SoT: What can you tell the readers about your music?
Scott: At it's core, it's metal. But it certainly straddles the line between hard rock, progressive metal and experimental music. There's a convergence of musical elements and inspiration from ambient and trance music... a dash of new age/electronica... and the obligatory vocal and guitar melodies that work together as a cohesive whole. Dynamics are probably the most important element of the music I create. Taking conventional song structures adding some compositional twists and turns, and breaking things down into sections, at times almost cinematically, like a musical movie. Atmosphere... ambience. And of course,, bombastic, dramatic and heavy guitar tones. Basically, ambient progressive metal seems to be the appropriate terminology.
SoT: Do you have any tour plans with a full band to support the new album?
Scott: No, I do not. My main concentration and field of interest is song composition and musical collaboration, and I really want to focus on those areas, and employing live drums in the future as well. Unfortunately, I don't have the time or desire to perform live, though if I had the opportunity and the financial backing sometime in the future, I wouldn't rule it out all together. I have familial and occupational obligations which pre-empt me from a proper tour, not to mention the logistical considerations of putting a live gig together.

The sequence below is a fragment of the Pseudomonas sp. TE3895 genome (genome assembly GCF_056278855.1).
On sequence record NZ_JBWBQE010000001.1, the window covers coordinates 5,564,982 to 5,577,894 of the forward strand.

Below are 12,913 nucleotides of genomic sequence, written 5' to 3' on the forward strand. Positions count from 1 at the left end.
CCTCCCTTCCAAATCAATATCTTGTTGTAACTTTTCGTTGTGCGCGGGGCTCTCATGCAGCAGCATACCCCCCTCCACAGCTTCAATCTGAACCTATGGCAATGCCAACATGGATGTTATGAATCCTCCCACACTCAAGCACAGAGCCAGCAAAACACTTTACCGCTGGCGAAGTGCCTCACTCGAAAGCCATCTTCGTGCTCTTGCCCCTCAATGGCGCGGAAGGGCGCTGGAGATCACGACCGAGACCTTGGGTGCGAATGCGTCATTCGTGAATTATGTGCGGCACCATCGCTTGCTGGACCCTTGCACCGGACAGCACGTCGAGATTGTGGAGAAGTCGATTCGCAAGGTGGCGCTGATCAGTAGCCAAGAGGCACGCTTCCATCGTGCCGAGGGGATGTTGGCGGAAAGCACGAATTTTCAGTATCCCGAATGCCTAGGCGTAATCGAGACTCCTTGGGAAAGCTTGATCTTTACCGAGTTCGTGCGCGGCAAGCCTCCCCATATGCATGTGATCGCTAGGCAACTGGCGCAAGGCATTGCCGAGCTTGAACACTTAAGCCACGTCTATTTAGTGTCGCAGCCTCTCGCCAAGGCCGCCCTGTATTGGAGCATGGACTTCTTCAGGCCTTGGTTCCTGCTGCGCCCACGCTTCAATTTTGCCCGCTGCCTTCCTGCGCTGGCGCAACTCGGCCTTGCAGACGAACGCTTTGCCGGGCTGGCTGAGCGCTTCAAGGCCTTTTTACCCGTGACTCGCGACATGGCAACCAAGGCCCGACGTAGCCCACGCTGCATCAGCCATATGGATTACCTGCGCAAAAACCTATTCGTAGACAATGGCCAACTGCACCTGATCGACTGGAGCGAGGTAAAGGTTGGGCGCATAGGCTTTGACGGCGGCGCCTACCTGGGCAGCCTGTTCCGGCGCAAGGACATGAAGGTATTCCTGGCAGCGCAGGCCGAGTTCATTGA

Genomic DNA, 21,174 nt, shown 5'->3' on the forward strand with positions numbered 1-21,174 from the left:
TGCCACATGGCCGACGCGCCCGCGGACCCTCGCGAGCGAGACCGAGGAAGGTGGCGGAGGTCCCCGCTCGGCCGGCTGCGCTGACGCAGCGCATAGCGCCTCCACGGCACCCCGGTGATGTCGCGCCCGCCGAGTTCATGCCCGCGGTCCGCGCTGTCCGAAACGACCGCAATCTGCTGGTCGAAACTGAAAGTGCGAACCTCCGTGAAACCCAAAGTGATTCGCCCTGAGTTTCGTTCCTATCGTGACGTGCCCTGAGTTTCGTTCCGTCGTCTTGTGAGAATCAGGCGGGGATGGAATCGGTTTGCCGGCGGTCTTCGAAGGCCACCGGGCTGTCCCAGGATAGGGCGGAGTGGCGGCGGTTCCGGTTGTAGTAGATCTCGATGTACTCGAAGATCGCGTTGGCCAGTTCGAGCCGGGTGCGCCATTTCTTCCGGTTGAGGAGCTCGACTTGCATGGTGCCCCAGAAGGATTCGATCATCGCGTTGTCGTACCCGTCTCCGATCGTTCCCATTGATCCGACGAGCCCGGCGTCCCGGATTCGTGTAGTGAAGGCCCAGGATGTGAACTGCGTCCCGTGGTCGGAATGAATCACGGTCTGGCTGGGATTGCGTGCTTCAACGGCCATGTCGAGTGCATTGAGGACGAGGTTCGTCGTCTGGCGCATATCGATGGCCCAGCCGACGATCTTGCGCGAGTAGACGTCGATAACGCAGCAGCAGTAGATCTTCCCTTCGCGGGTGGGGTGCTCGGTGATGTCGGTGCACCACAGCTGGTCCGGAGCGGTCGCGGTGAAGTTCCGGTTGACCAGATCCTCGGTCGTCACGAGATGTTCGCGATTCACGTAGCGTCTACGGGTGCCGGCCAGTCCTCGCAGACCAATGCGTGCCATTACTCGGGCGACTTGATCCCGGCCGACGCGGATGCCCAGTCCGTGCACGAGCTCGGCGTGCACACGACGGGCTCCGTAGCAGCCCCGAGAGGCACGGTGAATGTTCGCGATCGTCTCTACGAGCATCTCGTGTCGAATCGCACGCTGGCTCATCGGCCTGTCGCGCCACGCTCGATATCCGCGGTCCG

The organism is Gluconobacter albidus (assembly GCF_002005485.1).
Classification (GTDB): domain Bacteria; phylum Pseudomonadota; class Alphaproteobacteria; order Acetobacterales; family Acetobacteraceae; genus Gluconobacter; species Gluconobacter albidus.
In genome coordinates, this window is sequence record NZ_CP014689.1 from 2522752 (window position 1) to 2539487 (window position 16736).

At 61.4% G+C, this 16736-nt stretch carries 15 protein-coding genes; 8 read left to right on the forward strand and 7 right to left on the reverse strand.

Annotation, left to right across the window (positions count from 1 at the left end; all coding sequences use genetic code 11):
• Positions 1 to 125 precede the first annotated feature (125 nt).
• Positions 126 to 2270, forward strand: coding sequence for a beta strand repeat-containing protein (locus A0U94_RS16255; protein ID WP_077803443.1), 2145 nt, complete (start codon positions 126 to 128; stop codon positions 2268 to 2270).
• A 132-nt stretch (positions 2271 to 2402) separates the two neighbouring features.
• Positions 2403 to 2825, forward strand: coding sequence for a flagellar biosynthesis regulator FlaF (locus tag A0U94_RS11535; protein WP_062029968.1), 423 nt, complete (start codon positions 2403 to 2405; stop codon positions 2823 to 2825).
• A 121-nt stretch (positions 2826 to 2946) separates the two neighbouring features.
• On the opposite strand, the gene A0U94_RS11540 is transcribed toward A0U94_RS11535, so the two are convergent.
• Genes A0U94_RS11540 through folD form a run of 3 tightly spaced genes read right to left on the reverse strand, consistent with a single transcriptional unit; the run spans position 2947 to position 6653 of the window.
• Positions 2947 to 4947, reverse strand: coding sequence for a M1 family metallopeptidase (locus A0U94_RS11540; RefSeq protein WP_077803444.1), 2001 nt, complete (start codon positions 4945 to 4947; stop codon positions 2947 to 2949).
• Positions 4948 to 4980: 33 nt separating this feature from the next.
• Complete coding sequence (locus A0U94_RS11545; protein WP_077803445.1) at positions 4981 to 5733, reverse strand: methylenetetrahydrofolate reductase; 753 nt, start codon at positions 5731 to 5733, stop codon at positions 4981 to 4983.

SoT: I can't keep up with all the progressive metal bands that seem to be appearing, and many sound so similar to each other-who do you think are the standouts?
Scott: Well, the stalwarts and standard-bearers (forefathers?) like Fates Warning and Dream Theater, have absolutely made their mark and their influence is rather obvious, in my music as well. Personally, I'm also down with Symphony X, Kamelot, Zero Hour, Hubi Meisel, Section A, Enchant, Nightwish, Lacuna Coil, OSI, Evergrey, Redemption, Kings-X.
SoT: What are your preferred styles of music and bands ?
Scott: Honestly, while hard rock/metal/prog is my forte, I do listen to a little bit of everything. My archive of music crosses all genre's and that includes Bulgarian folk music and Zamfir!
SoT: Thanks for your time, all the best with The Shadow Heart Mirror.
(Click here to read our review of The Shadowheart Mirror)